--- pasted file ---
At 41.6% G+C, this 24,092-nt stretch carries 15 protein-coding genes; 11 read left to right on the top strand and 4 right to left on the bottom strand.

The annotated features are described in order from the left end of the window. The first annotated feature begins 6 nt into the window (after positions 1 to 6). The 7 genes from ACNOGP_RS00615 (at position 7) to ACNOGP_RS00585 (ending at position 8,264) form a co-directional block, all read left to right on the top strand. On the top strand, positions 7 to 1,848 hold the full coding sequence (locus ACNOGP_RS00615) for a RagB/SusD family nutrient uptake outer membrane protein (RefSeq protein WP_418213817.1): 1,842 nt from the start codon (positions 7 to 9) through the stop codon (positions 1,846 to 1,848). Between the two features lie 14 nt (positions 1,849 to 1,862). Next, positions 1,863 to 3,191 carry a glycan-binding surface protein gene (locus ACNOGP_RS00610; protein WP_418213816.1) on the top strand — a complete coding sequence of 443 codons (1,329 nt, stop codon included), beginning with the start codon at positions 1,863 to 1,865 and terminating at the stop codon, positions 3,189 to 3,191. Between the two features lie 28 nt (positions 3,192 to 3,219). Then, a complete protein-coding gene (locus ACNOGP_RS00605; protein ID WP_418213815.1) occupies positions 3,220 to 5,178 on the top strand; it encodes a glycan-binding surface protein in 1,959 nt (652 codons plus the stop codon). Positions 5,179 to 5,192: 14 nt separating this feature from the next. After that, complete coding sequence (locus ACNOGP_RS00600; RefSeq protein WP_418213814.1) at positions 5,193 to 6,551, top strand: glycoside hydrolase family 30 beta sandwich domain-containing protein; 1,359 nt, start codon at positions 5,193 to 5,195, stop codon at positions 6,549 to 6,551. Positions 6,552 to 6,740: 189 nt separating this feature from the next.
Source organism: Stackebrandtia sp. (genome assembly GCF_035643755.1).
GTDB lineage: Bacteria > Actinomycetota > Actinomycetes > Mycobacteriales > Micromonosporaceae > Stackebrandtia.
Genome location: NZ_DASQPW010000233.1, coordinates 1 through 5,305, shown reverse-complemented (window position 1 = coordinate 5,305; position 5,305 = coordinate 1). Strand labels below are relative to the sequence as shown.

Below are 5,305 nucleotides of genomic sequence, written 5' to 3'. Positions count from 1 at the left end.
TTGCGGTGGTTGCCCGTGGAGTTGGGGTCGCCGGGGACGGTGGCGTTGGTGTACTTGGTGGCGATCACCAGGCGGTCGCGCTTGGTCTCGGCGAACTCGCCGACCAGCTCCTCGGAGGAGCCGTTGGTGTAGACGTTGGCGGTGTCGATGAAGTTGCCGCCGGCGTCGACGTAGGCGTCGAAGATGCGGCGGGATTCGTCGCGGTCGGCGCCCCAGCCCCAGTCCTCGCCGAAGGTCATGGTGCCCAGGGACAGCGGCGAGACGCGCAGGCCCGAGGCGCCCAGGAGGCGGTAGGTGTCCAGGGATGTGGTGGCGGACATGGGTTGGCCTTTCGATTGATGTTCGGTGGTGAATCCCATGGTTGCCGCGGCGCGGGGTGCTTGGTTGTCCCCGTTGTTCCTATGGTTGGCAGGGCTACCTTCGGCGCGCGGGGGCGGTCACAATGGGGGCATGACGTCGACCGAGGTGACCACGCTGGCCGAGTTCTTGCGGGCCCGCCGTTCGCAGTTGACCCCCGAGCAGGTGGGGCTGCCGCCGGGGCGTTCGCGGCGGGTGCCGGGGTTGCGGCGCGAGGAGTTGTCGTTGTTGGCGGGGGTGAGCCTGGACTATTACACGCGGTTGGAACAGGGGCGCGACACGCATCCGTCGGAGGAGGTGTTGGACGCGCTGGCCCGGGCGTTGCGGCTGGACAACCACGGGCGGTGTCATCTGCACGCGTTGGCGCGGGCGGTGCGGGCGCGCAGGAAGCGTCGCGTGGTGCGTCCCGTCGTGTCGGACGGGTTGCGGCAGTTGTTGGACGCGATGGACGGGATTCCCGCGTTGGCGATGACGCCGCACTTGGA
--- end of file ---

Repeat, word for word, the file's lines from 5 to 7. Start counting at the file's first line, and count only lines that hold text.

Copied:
Genome location: NZ_DASQPW010000233.1, coordinates 1 through 5,305, shown reverse-complemented (window position 1 = coordinate 5,305; position 5,305 = coordinate 1). Strand labels below are relative to the sequence as shown.

Below are 5,305 nucleotides of genomic sequence, written 5' to 3'. Positions count from 1 at the left end.
TTGCGGTGGTTGCCCGTGGAGTTGGGGTCGCCGGGGACGGTGGCGTTGGTGTACTTGGTGGCGATCACCAGGCGGTCGCGCTTGGTCTCGGCGAACTCGCCGACCAGCTCCTCGGAGGAGCCGTTGGTGTAGACGTTGGCGGTGTCGATGAAGTTGCCGCCGGCGTCGACGTAGGCGTCGAAGATGCGGCGGGATTCGTCGCGGTCGGCGCCCCAGCCCCAGTCCTCGCCGAAGGTCATGGTGCCCAGGGACAGCGGCGAGACGCGCAGGCCCGAGGCGCCCAGGAGGCGGTAGGTGTCCAGGGATGTGGTGGCGGACATGGGTTGGCCTTTCGATTGATGTTCGGTGGTGAATCCCATGGTTGCCGCGGCGCGGGGTGCTTGGTTGTCCCCGTTGTTCCTATGGTTGGCAGGGCTACCTTCGGCGCGCGGGGGCGGTCACAATGGGGGCATGACGTCGACCGAGGTGACCACGCTGGCCGAGTTCTTGCGGGCCCGCCGTTCGCAGTTGACCCCCGAGCAGGTGGGGCTGCCGCCGGGGCGTTCGCGGCGGGTGCCGGGGTTGCGGCGCGAGGAGTTGTCGTTGTTGGCGGGGGTGAGCCTGGACTATTACACGCGGTTGGAACAGGGGCGCGACACGCATCCGTCGGAGGAGGTGTTGGACGCGCTGGCCCGGGCGTTGCGGCTGGACAACCACGGGCGGTGTCATCTGCACGCGTTGGCGCGGGCGGTGCGGGCGCGCAGGAAGCGTCGCGTGGTGCGTCCCGTCGTGTCGGACGGGTTGCGGCAGTTGTTGGACGCGATGGACGGGATTCCCGCGTTGGCGATGACGCCGCACTTGGA